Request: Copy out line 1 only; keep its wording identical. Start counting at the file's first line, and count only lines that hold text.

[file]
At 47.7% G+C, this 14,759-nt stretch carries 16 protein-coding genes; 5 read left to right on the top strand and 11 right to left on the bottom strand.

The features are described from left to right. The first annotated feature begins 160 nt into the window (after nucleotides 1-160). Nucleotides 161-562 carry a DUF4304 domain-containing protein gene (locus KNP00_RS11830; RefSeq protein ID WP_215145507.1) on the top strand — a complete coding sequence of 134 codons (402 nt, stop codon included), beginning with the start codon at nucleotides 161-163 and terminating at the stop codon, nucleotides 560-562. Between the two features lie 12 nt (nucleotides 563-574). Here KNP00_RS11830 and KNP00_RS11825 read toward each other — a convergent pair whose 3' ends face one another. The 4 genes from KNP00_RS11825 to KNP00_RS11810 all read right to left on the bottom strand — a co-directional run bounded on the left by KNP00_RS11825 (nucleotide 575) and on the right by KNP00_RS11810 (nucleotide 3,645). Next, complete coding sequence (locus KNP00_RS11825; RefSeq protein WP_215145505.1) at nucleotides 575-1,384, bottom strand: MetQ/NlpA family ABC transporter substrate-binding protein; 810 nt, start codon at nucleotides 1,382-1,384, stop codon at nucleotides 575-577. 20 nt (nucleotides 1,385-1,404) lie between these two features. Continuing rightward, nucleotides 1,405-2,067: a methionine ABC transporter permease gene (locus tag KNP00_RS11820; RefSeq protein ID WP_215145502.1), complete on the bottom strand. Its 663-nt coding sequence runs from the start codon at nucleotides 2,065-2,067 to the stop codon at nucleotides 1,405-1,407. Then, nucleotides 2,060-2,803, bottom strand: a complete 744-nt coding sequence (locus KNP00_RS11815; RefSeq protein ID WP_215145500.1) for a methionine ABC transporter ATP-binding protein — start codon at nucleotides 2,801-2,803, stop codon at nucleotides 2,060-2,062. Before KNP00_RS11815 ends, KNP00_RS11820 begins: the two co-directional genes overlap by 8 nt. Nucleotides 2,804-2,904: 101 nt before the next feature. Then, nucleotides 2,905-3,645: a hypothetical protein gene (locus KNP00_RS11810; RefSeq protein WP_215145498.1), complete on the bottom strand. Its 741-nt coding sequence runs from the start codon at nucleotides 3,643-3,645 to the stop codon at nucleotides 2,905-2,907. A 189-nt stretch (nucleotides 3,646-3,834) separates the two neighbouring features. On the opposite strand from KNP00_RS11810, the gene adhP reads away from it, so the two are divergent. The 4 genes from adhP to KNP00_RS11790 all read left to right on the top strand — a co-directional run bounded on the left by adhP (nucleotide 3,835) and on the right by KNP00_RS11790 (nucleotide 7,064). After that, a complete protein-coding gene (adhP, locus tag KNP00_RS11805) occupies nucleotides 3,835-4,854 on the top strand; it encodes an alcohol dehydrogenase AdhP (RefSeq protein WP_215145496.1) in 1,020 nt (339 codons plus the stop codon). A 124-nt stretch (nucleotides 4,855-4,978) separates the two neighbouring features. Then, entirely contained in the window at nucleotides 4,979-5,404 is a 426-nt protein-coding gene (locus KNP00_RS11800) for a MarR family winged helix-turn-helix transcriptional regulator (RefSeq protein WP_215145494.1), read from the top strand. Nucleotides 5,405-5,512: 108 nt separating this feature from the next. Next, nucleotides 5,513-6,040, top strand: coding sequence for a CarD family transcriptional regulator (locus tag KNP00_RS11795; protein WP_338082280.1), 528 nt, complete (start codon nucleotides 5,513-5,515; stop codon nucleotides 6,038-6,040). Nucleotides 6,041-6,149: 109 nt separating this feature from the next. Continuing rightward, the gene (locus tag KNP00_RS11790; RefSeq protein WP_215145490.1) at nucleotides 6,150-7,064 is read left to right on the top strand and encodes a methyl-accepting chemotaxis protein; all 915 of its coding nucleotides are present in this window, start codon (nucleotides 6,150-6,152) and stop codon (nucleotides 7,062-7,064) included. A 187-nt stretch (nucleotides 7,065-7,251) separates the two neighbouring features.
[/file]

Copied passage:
At 47.7% G+C, this 14,759-nt stretch carries 16 protein-coding genes; 5 read left to right on the top strand and 11 right to left on the bottom strand.